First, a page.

The seeds of progress

2010-02-22 00:00

MENTION the term “the hunger period­” to many commercial farmers in South Africa and they probably won’t know what it means. However, the small-scale farmers who make up 90% of farmers in Africa not only know the term, but also what it feels like.

The hunger period is the three or four months in spring between planting a food crop and harvesting it. “This is when many of Africa’s farmers and their families have nothing to eat,” says Professor Mark Laing, director of the African Centre for Crop Improvement (ACCI) and Professor of Plant Pathscopy at the Pietermaritzburg campus of the University of KwaZulu-Natal. “It is a time of great contradiction in Africa — the fields may look good with crops growing, but there is nothing to eat.”

ACCI is one institution that is trying to do something about the double-headed dragon of hunger and poverty in Africa.

Based in the Faculty of Science and Agriculture on the Pietermaritzburg campus, ACCI trains African plant breeders, in Africa, on African crops. Focusing on eastern and southern Africa, the centre trains plant breeders to breed better crops using conventional and molecular breeding tools. Crops include cereals, pulses and roots and tubers that are bred for increased drought tolerance and higher yields in order to improve food security for Africa’s poor peasant farmers.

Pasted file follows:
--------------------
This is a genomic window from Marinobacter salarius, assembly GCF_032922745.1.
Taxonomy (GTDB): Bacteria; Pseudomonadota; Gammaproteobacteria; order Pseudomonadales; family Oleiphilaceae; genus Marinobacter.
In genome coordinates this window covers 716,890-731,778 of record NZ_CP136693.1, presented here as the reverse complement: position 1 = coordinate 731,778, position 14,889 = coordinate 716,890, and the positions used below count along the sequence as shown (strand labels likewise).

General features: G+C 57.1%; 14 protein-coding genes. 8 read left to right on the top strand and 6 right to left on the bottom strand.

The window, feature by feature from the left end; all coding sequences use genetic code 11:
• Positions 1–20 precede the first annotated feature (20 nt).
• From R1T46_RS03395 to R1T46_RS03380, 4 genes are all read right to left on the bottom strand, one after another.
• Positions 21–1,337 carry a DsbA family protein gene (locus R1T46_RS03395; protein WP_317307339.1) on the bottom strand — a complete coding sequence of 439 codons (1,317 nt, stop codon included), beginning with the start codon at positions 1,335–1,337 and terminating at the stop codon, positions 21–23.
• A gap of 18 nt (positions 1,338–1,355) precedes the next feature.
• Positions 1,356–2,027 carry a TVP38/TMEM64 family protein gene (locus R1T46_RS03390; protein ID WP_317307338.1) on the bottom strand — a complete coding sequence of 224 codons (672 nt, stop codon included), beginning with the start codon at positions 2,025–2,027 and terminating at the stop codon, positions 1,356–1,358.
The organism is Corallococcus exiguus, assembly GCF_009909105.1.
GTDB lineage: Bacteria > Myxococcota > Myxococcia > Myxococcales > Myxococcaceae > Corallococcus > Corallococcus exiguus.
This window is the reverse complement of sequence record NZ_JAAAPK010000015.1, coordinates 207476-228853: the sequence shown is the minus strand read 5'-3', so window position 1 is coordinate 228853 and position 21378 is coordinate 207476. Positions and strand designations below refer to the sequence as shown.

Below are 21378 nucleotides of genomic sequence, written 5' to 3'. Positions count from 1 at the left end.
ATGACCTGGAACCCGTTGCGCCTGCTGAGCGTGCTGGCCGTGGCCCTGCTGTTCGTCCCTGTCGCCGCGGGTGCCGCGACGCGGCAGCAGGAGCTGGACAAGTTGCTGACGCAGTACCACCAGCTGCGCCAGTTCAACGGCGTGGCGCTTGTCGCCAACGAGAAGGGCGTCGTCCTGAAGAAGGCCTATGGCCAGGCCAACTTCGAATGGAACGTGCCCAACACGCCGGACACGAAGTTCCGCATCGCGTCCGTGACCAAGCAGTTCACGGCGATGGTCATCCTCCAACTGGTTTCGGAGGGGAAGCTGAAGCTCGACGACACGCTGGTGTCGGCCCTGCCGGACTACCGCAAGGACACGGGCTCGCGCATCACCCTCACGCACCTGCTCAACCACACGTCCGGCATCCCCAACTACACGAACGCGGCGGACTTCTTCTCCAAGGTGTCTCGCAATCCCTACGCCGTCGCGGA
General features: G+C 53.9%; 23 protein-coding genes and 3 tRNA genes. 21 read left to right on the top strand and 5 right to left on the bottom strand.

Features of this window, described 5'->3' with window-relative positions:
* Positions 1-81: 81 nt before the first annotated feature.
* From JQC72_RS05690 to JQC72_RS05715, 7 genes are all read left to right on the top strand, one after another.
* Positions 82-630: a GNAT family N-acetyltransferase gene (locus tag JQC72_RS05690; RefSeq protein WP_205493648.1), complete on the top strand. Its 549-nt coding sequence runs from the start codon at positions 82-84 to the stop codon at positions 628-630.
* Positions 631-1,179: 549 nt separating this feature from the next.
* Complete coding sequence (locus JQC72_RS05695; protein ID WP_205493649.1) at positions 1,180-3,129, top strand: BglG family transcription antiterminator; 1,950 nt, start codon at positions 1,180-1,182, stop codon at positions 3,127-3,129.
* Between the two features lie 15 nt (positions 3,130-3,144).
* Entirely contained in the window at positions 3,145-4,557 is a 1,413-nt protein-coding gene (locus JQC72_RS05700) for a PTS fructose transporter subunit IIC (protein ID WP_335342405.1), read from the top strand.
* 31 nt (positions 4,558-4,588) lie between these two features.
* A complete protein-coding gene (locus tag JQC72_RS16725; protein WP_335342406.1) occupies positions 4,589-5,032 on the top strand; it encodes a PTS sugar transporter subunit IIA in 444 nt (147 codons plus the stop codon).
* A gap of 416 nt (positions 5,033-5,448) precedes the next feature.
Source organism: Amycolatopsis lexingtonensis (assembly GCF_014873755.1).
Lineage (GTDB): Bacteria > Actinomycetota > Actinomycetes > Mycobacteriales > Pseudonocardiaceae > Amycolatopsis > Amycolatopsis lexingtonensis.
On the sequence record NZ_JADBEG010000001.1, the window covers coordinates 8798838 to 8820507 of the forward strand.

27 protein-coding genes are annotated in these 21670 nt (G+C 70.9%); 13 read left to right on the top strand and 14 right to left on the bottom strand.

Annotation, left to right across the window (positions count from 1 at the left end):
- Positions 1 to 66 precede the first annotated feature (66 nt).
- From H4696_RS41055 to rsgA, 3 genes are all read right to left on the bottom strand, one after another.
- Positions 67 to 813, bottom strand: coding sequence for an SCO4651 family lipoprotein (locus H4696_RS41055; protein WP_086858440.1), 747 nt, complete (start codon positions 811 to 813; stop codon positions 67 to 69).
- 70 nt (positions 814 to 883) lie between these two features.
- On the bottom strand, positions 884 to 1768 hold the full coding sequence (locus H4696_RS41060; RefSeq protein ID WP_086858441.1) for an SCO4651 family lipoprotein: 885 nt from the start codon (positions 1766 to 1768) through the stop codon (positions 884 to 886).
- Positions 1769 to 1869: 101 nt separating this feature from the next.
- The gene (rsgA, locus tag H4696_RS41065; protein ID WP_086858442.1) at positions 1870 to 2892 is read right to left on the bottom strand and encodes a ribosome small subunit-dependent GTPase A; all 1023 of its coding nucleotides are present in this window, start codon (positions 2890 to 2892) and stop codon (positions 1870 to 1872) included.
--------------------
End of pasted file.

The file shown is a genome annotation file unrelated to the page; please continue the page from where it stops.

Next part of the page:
The ACCI students come from African countries where their research can be expected to have an impact, such as Ethiopia, Kenya, Malawi, Mozambique, Rwanda, Tanzania, Uganda and Zambia. Students participate in a demanding five-year PhD programme that combines lectures and practical work with research at UKZN and in their home countries.

As part of their training students are required to carry out a participative rural assessment (PRA) by interviewing farmers in their home countries. In many places, this has never been done before and has produced some striking results. For example, when a former student interviewed women harvesting rice in Mali, they complained about spilling grain from their baskets, thus losing some of their precious crop. He saw that conventional rice plants were short, so that the women had to bend down to harvest, thus spilling rice. Many women carried children on their backs so they couldn’t carry a basket there. The solution was to breed plants of medium height that would allow them to harvest rice while standing, which the student did as part of his PhD research project.

A current student also found that his PRA revealed some surprises. Jean-Baptiste Tignegre is an agricultural engineer specialising in crop production, who works as a cowpea breeder at the Institut de l’Environnement et de Recherches Agricoles in Ouagadougou, Burkina Faso, in north-west Africa.